It takes a certain kind of personality to want to find a way to sew 372 musical samples together over 71 minutes, and create an epic dance party that will fly in the face of all copyright laws as we know them.
It's both daring and painstaking, riotous and analytical, and certainly turns conventional pop music ideas on their head. Well known riffs from The Verve or The Pixies or Elton John are worked in with phrases from Dr Dre, Public Enemy, and Beyonce. Missy Elliot goes with Neutral Milk Hotel, Nine Inch Nails with Gwen Stefani, Hall & Oates with Ciara, Justin Timberlake with Bananarama.
In some ways perhaps it's no surprise that Cleveland native Gregg Gillis, better known as Girl Talk, started out as a biomedical engineer, before igniting dance floors across the globe with his distinct brand of mash-up mania. His approach knows no conventional musical boundaries, and his live show goes well beyond the bounds of a regular DJ.
"I think it is gut-based, working out the albums, but I do feel like I have a bit of an analytical mind, because I used to be an engineer, and I feel like that's definitely a part of the way I work. So a lot of times when a new song comes out, and I'll have the a capella vocals and I'll be trying out a whole bunch of different things with it.
"It's rare that I hear a song and then immediately think, 'Oh that would go well with that'. Normally it's more like I'll hear a song, and then I'll sit down for six hours and try it out with hundreds of different things. I definitely have a hard time making decisions some times, and working out how to get the best thing out of a sample" he laughs.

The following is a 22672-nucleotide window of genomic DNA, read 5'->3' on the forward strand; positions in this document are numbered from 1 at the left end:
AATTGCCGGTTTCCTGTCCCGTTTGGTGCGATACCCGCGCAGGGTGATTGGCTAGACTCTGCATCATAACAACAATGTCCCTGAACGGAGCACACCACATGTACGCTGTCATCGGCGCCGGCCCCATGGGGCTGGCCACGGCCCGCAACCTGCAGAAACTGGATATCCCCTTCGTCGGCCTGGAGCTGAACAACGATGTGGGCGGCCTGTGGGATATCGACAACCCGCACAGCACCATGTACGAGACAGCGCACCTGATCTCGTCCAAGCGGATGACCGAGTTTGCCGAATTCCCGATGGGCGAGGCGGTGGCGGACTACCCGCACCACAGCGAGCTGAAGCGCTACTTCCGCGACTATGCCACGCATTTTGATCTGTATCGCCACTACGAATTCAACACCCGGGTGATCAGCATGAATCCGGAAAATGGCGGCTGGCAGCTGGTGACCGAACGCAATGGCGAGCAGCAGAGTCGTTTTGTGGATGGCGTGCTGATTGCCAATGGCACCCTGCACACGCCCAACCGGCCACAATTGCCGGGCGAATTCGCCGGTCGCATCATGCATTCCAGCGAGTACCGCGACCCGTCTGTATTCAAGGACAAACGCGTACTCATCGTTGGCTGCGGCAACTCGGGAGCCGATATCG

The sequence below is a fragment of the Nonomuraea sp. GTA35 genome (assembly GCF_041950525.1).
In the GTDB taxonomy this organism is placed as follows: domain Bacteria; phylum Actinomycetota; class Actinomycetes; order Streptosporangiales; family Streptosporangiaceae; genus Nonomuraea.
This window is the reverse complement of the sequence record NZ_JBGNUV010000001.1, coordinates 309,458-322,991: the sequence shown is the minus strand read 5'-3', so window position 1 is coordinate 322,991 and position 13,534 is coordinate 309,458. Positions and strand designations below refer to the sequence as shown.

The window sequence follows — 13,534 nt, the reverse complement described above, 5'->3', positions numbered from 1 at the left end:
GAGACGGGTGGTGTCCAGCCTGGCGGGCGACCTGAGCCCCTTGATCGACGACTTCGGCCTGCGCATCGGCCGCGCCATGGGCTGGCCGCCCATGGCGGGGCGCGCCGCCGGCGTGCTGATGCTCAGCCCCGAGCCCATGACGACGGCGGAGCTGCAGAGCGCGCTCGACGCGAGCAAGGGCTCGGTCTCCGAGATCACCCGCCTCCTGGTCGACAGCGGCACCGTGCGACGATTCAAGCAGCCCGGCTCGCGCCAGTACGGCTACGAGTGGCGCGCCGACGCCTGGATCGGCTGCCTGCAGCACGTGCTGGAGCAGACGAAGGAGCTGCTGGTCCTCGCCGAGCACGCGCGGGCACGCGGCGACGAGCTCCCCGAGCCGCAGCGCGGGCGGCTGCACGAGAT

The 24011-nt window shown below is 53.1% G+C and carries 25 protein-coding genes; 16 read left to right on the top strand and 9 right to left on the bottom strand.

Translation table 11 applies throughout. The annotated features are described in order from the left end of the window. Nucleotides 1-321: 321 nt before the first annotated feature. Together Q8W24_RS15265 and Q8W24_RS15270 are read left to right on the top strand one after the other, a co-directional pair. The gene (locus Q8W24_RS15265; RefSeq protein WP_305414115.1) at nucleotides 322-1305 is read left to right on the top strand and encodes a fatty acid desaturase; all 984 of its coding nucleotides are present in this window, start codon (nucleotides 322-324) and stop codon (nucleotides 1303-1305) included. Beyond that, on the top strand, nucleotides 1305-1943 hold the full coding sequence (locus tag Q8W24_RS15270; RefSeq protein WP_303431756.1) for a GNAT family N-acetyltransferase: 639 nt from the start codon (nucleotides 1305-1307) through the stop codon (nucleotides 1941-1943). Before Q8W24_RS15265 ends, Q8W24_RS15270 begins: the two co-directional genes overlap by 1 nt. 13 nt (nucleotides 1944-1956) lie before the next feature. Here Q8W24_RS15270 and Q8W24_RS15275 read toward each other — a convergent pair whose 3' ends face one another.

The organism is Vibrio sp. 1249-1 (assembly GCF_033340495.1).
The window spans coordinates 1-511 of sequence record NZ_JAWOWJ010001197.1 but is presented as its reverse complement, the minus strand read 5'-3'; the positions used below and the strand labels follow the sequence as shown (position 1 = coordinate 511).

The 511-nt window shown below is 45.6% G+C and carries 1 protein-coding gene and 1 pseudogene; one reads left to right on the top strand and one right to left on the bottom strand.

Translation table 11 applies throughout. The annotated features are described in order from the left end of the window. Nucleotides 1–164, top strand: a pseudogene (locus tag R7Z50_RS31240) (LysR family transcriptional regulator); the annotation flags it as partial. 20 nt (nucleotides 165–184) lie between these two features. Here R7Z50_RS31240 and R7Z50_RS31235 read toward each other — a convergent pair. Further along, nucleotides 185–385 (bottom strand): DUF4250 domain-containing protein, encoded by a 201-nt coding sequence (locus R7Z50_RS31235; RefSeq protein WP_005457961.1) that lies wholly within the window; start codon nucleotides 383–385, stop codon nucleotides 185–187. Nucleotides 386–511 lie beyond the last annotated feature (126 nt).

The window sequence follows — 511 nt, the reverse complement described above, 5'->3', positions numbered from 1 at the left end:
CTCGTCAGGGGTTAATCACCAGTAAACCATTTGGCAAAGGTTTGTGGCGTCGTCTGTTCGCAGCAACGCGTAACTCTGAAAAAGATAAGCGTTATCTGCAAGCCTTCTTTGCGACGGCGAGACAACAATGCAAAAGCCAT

That might sound like an extreme amount of work in order to build a complete set of music, but Gillis sees it as no different to what a more traditional musician would invest in their work.
"I think that level of detail is part of the appeal. I don't have formal training in music, so I'm not skilled in that way, but I feel like, if you're really willing to become obsessed with it, then you can make something interesting."
Gillis triggers all his samples live, creating an intricate web of familiar and surprising sounds, and has become equally well known for his vigorous dancing and for inviting audience members up on stage to join in the sweaty party.
"I know lots of people who come to the shows are also very familiar with my albums, and I really treat my albums like a traditional musician would, as opposed to a DJ I guess, you know, they're my songs. But then I also enjoy bringing in new stuff, figuring out what fits. It's kind of like a slow evolution mostly though - it's really like each week or every couple of weeks, I'll be trying to work in two new minutes."
Around the time he last performed in New Zealand (Big Day Out in 2012), he was playing more than 200 shows a year. So in the past four years, he's slowed things down a little, taking time to branch out into collaborative projects, like working with Philadelphia rapper Freeway to create a new EP.
"I guess when I actively listen to music I mainly keep up with hip-hop, so that's kind of where it's been heading. I do really like the idea of doing what I do on my normal solo albums, which is tonnes of samples, and moving really quickly and jumping around, and applying that to a collaborative work with a rapper. I feel like that's something that could be quite unique, and I feel like that could go many different ways."
Who: Girl Talk aka Gregg Gillis
Where and when: Performing at Auckland City Limits on the V Energy Stage at 8pm
Listen to: Night Ripper (2006), Feed The Animals (2008), All Day (2010), Broken Ankles EP (2014)